Reference Values

An interpretive report will be provided.

Interpretation

When interpreting results, the following factors need to be considered:

Copy number variation is found in all individuals, including patients with abnormal phenotypes and normal populations. Therefore, determining the clinical significance of a rare or novel copy number change can be challenging. Parental testing may be necessary to further assess the potential pathogenicity of a copy number change.

 

While most copy number changes observed by chromosomal microarray testing can readily be characterized as pathogenic or benign, there are limited data available to support definitive classification of a subset into either of these categories. In these situations, a number of considerations are taken into account to help interpret results including the size and gene content of the imbalance, whether the change is a deletion or duplication, the inheritance pattern, and the clinical and/or developmental history of a transmitting parent.

 

The continual discovery of novel copy number variation and published clinical reports means that the interpretation of any given copy number change may evolve with increased scientific understanding.

 

The detection of excessive homozygosity may suggest the need for additional clinical testing to confirm uniparental disomy or to test for mutations in genes associated with autosomal recessive disorders consistent with the patient's clinical presentation that are present in regions of homozygosity.

 

Families benefit from hearing genetic information multiple times and in multiple ways. A referral to a clinical genetics professional is appropriate for individuals and families to discuss the results of chromosomal microarray testing.

Clinical Reference

1. Manning M, Hudgins L: Professional Practice and Guidelines Committee: Array-based technology and recommendations for utilization in medical genetics practice for detection of chromosomal abnormalities. Genet Med 2010;12(11):742-745

2. Miller DT, Adam MP, Aradhya S, et al: Consensus statement: Chromosomal microarray is a first-tier clinical diagnostic test for individuals with developmental disabilities or congenital anomalies. Am J Hum Genet 2010;86:749-764

3. Kearney HM, Thorland EC, Brown KK, et al: American College of Medical Genetics standards and guidelines for interpretation and reporting of postnatal constitutional copy number variants. Genet Med 2011;13(7)680-685

4. Kearney HM, Kearney JB, Conlin LK: Diagnostic implications of excessive homozygosity detected by SNP-based microarrays: consanguinity, uniparental disomy, and recessive single-gene mutations. Clin Lab Med 2011;31(4):595-613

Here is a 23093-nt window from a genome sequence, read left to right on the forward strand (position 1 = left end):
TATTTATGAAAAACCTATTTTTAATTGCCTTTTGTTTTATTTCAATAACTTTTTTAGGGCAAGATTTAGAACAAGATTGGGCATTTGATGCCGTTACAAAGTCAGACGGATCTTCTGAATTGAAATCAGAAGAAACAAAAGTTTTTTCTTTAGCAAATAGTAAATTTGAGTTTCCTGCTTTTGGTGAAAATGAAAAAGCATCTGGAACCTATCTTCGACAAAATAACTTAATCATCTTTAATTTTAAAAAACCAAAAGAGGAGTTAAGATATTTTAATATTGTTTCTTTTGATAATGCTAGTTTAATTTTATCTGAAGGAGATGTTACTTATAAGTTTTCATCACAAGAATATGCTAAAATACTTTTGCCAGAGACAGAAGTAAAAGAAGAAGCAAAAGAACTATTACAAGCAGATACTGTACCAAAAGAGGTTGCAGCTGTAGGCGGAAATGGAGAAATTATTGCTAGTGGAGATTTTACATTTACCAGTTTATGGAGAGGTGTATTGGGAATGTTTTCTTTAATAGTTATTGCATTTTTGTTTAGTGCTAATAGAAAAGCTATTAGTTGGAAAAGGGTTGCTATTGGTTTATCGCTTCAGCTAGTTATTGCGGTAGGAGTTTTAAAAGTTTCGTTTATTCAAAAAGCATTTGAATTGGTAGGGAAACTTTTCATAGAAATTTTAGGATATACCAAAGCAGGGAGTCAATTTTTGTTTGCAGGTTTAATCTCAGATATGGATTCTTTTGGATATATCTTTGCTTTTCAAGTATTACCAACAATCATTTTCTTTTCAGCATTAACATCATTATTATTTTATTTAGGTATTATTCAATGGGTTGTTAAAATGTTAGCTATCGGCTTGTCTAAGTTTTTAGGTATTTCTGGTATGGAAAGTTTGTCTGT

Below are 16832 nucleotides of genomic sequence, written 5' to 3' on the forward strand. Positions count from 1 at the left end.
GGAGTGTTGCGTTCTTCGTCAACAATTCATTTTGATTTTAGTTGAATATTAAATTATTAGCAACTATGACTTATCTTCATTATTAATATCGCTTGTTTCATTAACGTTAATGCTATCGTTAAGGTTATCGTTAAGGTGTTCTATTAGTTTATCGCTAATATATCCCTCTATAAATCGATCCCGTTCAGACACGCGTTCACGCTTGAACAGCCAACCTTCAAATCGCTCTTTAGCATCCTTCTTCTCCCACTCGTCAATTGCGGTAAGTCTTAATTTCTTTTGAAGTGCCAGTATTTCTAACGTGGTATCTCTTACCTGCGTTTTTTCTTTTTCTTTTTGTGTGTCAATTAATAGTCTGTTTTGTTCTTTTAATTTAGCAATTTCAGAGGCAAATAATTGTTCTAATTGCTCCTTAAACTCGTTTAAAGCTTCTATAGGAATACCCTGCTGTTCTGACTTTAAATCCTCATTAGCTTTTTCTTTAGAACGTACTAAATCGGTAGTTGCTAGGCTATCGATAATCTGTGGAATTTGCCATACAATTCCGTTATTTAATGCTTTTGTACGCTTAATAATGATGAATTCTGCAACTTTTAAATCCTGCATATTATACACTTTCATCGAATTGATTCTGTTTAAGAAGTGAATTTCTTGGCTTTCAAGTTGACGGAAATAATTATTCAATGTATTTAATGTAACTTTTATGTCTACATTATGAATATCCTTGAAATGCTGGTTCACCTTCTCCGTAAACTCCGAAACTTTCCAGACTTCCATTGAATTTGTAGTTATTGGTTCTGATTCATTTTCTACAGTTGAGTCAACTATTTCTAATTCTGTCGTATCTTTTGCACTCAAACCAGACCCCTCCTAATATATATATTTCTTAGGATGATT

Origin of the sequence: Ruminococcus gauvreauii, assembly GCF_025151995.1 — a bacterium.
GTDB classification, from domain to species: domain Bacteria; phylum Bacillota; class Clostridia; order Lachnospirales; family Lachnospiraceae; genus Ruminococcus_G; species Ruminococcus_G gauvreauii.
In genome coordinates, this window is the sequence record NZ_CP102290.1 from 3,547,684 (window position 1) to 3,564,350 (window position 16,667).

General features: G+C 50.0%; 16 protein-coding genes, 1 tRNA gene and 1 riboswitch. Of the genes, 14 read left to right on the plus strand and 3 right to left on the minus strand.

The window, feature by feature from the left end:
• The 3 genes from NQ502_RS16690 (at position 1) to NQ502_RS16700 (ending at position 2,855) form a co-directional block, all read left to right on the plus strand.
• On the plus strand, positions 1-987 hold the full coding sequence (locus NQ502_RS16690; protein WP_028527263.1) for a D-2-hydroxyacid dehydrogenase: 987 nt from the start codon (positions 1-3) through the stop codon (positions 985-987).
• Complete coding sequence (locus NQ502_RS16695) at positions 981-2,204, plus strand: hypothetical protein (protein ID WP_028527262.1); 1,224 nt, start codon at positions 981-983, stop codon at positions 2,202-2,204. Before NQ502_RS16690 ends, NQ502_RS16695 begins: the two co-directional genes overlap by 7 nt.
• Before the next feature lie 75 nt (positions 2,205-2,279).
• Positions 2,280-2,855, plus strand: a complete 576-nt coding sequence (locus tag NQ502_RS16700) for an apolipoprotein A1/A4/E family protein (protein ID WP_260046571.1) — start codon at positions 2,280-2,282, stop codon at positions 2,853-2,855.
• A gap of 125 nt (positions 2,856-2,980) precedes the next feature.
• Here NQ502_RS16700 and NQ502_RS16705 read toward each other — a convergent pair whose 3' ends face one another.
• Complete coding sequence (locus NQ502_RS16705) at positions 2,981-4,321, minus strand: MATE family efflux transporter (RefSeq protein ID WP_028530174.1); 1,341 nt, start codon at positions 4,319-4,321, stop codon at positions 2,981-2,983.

Day(s) and Time(s) Performed

Samples processed Monday through Sunday. Results reported Monday through Friday; 8 a.m.-5 p.m. CST.

Analytic Time

8 days

Test Classification

This test was developed and its performance characteristics determined by Mayo Clinic in a manner consistent with CLIA requirements. This test has not been cleared or approved by the U.S. Food and Drug Administration.

CPT Code Information

81229

LOINC Code Information

Test ID Test Order Name Order LOINC Value
CMACB Chromosomal Microarray, Blood In Process

 

Result ID Test Result Name Result LOINC Value
52399 Result Summary 50397-9
52400 Result In Process
54643 Nomenclature In Process
52401 Interpretation In Process
CG779 Reason For Referral 42349-1
54713 Specimen 31208-2
52402 Source 31208-2
52403 Method 49549-9
55128 Additional Information 48767-8
52404 Released By No LOINC Needed

Testing Algorithm

This test is not appropriate for detecting acquired copy number changes and excessive homozygosity. If this test is ordered with a reason for referral indicating a hematological disorder, the test will be cancelled and CMAH / Chromosomal Microarray, Hematologic Disorders will be performed as the appropriate test.

Forms

1. New York Clients-Informed consent is required. Please document on the request form or electronic order that a copy is on file. An Informed Consent for Genetic Testing (T576) is available in Special Instructions.

2. Chromosomal Microarray Patient Information (T665) in Special Instructions

3. If not ordering electronically, complete, print, and send a Neurology Specialty Testing Client Test Request (T732) with the specimen (http://www.mayomedicallaboratories.com/it-mmfiles/neurology-request-form.pdf)

Mayo Medical Laboratories | Genetics and Pharmacogenomics Catalog Additional Information: